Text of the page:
Police ponder how best to collect race data
TheStar.com – GTA
February 15, 2010. Jim Rankin
Toronto police are considering making it mandatory for officers to note the race and ethnicity of people they stop in an effort to probe for patterns of potential bias – but there is no agreement on how best to go about it.
The police service, its board and the Ontario Human Rights Commission have been engaged in a partnership that may set the bar for police services and institutions across Canada in terms of equity within the service and better serving the public.
Data collection is one of the few sticking points.
The human rights commission believes the police and the community would benefit from the collection and analysis of such data – a common practice in many U.S. states and nationally mandated in the United Kingdom.
Following a 2002 Star series on race, policing and crime in Toronto, which showed black people in certain circumstances were treated more harshly, a number of groups, including the human rights commission, called on police to collect and analyze data on every interaction with police.
“Where anecdotal evidence of racial profiling exists, the organization involved should collect data for the purpose of monitoring its occurrence and to identify measures to combat it,” the commission recommended in its 2003 report, Paying the Price: The Human Cost of Racial Profiling.
The Star obtained updated arrest and charge data, as well as a database that tracks who police choose to document in mostly non-criminal encounters, in a freedom of information request spanning nearly seven years.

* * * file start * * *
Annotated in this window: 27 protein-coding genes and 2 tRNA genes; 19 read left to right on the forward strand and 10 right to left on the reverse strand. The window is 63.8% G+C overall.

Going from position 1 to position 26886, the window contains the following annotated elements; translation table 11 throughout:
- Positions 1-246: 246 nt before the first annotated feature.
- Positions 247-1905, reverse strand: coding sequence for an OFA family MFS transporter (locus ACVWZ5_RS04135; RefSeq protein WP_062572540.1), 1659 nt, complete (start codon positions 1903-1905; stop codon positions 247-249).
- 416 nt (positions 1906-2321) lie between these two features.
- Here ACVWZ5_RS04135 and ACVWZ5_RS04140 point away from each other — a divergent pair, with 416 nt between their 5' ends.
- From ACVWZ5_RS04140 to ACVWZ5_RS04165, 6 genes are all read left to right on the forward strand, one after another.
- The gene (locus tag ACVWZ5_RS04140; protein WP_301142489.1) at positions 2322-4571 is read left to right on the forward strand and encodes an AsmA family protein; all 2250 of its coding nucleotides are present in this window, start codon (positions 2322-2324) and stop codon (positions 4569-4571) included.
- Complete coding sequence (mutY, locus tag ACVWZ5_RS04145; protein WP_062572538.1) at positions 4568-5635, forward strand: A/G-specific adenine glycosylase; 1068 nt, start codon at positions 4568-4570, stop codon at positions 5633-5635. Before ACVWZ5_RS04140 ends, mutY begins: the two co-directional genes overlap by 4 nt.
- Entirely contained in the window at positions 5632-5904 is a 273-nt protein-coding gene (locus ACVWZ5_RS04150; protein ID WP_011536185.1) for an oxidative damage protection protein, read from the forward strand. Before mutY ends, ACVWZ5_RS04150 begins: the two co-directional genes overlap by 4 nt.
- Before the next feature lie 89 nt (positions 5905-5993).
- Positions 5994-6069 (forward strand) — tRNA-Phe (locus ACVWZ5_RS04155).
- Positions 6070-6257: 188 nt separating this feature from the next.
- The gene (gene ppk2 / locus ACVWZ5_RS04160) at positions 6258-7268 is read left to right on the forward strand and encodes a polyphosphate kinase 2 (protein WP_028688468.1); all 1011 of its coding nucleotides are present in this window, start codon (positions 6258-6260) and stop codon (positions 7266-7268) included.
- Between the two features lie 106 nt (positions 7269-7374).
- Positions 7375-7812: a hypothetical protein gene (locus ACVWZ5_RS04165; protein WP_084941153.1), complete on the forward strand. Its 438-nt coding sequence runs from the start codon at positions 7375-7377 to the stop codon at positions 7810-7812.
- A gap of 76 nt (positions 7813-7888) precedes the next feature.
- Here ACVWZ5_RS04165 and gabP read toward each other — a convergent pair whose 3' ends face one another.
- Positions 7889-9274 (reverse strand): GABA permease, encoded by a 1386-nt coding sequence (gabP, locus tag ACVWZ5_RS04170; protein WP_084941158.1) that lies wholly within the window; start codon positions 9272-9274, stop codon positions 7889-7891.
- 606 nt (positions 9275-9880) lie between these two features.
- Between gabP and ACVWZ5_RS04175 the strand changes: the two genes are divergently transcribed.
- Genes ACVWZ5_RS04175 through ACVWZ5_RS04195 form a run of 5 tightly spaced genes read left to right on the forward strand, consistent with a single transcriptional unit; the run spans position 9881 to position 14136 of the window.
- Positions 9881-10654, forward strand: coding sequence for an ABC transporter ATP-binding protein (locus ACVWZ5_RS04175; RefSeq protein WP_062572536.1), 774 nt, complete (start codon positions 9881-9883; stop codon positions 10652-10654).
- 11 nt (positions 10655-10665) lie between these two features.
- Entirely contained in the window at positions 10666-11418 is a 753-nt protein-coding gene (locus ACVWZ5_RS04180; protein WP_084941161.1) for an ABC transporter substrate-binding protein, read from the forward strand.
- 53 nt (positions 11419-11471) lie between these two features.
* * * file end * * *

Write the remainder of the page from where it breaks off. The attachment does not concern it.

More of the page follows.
Between 2003 and 2008, Toronto police filled out 1.7 million contact cards. Police use the card data to link people and find witnesses and suspects in later crimes. They don’t fill out a card on every contact.
A Star analysis found black people are three times more likely to be documented than white.
An analysis of the updated arrest and charge data shows little change since 2002.
Black people arrested for drug possession are still more likely to be held for bail, and black motorists continue to be disproportionately ticketed for certain “out-of-sight” driving offences.
Black people are also charged with violent crime at a higher rate than any other group (see graphic).
Police feel there is no need for mandatory data collection and analysis because they have acknowledged bias is a factor in police decisions and are taking steps to deal with the problem.
Police services board chair Alok Mukherjee described the data debate as “one of the most important issues that we are grappling with” and “pretty intense.”
“Animated,” is how police Chief Bill Blair put it. “I have to tell you that we are exploring it.”
The human rights commission does not have the authority to order the police to do anything.
Blair has said some of the disparity noted in the Star analysis is likely due to bias, but just how much is difficult to determine.
An issue often raised in the use of traffic stop data to gauge for racial bias is external benchmarking. For example, using residential population demographics to suggest inequity in who is stopped is problematic because it does not reflect who drives, or who drives where.
Researchers with RAND, a non-profit U.S. research organization, found looking at what happens after a stop may be more telling.
A study of Oakland, Calif., police stops found black motorists were more often subject to pat-down searches and faced longer stops.
Internal benchmarking is another means to identify potentially biased behaviour. It works like this: group together the traffic stop data of officers with similar duties in the same geographic area, and look for unusual racial patterns in who individual officers stop and frisk.